Things are obviously still very up in the air. The Pfizer COVID vaccine is still in its very preliminary stages of distribution. It’s still uncertain just how long it will be until enough of the population is vaccinated that things can begin to return to some semblance of normalcy. As a result, it’s likely that these theatrical release won’t see a ton of revenue, at least in the United States. Other countries with a better handle on the spread of the disease have already returned to sporting and entertainment events. Some of these films will do well overseas but many rely on a hefty domestic box office intake to really make back the bulk of their budget. It’s very possible that these theatrical releases will see Tenet level returns, possibly even less if enough people opt to just watch the film from the comfort of their own home instead.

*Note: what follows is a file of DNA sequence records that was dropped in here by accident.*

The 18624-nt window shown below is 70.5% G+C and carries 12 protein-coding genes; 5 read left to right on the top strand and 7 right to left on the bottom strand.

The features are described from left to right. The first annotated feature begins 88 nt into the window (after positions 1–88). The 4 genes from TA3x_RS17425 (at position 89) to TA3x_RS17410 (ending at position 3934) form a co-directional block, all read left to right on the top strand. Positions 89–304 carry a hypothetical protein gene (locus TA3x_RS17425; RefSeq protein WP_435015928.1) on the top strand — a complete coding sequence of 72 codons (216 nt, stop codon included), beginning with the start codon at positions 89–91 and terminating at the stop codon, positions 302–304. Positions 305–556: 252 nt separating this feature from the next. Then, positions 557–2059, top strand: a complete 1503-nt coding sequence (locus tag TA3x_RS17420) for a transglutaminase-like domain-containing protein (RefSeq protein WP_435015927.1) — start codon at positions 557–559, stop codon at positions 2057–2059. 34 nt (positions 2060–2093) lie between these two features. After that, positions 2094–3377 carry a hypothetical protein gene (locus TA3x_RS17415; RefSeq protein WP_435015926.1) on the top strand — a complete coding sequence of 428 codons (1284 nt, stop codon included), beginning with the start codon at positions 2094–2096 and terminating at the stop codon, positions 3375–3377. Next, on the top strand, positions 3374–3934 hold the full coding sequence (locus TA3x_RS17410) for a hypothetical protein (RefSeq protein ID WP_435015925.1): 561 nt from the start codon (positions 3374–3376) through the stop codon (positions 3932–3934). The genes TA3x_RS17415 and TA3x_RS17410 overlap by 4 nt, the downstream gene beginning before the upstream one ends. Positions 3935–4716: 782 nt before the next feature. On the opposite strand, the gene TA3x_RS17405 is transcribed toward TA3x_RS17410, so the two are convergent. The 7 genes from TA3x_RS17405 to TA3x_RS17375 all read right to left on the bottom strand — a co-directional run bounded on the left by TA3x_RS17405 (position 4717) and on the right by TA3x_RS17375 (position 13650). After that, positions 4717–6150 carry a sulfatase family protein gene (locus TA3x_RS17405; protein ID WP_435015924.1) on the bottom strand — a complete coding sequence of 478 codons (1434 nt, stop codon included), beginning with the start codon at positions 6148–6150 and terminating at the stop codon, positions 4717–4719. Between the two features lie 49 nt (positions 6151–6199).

There’s a twinge of irony here with Tenet’s possible role in facilitating this move by Warner Bros. Christopher Nolan has long since been one of the most outspoken supporters of movie theaters. His films are done in such a way to make maximum use of the visual and audio components of the theater going experience and has rejected a lot of the push to streaming. Part of the reason Tenet got delayed as much as it did was to ensure that it still released in theaters as Nolan didn’t want the film to be first experienced at home on the couch. Even ignoring the health risks of putting a large movie out and encouraging people to gather in a theater during a pandemic, this move by Nolan seemed like a bad idea. Each time the movie was delayed it ended up costing the studio a few hundred thousand dollars. In a cruel twist of fate, Nolan’s insistence on a theatrical only release may have ended up directly convincing the studio that theaters weren’t working and films needed to stream as well.